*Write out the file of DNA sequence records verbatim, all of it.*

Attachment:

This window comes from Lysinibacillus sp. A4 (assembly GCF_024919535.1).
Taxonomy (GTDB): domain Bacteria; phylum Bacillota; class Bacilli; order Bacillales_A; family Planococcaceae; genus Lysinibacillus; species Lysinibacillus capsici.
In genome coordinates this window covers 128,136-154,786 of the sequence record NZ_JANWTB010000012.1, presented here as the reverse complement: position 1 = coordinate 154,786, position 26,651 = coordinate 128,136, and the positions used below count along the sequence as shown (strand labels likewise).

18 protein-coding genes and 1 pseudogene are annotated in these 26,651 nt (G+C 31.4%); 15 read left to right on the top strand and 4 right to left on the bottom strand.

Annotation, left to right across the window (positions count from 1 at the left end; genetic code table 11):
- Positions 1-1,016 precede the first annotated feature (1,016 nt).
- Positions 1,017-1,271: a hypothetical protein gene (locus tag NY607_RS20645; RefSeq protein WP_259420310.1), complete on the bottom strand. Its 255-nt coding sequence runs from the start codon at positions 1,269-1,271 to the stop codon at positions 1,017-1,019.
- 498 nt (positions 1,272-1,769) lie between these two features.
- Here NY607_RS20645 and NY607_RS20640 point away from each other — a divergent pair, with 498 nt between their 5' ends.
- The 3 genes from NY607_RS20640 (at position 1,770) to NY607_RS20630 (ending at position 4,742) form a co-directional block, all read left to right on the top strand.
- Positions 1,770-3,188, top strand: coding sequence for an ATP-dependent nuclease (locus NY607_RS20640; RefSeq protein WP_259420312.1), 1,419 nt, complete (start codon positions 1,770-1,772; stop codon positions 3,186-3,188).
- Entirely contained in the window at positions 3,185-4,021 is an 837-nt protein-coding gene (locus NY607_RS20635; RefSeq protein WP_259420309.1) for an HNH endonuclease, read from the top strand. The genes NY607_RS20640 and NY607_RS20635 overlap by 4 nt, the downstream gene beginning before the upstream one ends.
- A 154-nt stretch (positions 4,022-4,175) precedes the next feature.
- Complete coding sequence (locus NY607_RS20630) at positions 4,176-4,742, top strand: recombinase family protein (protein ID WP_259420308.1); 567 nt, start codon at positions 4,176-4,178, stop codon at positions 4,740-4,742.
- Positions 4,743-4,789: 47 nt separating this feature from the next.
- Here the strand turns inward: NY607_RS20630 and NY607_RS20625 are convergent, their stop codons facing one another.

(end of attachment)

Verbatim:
This window comes from Lysinibacillus sp. A4 (assembly GCF_024919535.1).
Taxonomy (GTDB): domain Bacteria; phylum Bacillota; class Bacilli; order Bacillales_A; family Planococcaceae; genus Lysinibacillus; species Lysinibacillus capsici.
In genome coordinates this window covers 128,136-154,786 of the sequence record NZ_JANWTB010000012.1, presented here as the reverse complement: position 1 = coordinate 154,786, position 26,651 = coordinate 128,136, and the positions used below count along the sequence as shown (strand labels likewise).

18 protein-coding genes and 1 pseudogene are annotated in these 26,651 nt (G+C 31.4%); 15 read left to right on the top strand and 4 right to left on the bottom strand.

Annotation, left to right across the window (positions count from 1 at the left end; genetic code table 11):
- Positions 1-1,016 precede the first annotated feature (1,016 nt).
- Positions 1,017-1,271: a hypothetical protein gene (locus tag NY607_RS20645; RefSeq protein WP_259420310.1), complete on the bottom strand. Its 255-nt coding sequence runs from the start codon at positions 1,269-1,271 to the stop codon at positions 1,017-1,019.
- 498 nt (positions 1,272-1,769) lie between these two features.
- Here NY607_RS20645 and NY607_RS20640 point away from each other — a divergent pair, with 498 nt between their 5' ends.
- The 3 genes from NY607_RS20640 (at position 1,770) to NY607_RS20630 (ending at position 4,742) form a co-directional block, all read left to right on the top strand.
- Positions 1,770-3,188, top strand: coding sequence for an ATP-dependent nuclease (locus NY607_RS20640; RefSeq protein WP_259420312.1), 1,419 nt, complete (start codon positions 1,770-1,772; stop codon positions 3,186-3,188).
- Entirely contained in the window at positions 3,185-4,021 is an 837-nt protein-coding gene (locus NY607_RS20635; RefSeq protein WP_259420309.1) for an HNH endonuclease, read from the top strand. The genes NY607_RS20640 and NY607_RS20635 overlap by 4 nt, the downstream gene beginning before the upstream one ends.
- A 154-nt stretch (positions 4,022-4,175) precedes the next feature.
- Complete coding sequence (locus NY607_RS20630) at positions 4,176-4,742, top strand: recombinase family protein (protein ID WP_259420308.1); 567 nt, start codon at positions 4,176-4,178, stop codon at positions 4,740-4,742.
- Positions 4,743-4,789: 47 nt separating this feature from the next.
- Here the strand turns inward: NY607_RS20630 and NY607_RS20625 are convergent, their stop codons facing one another.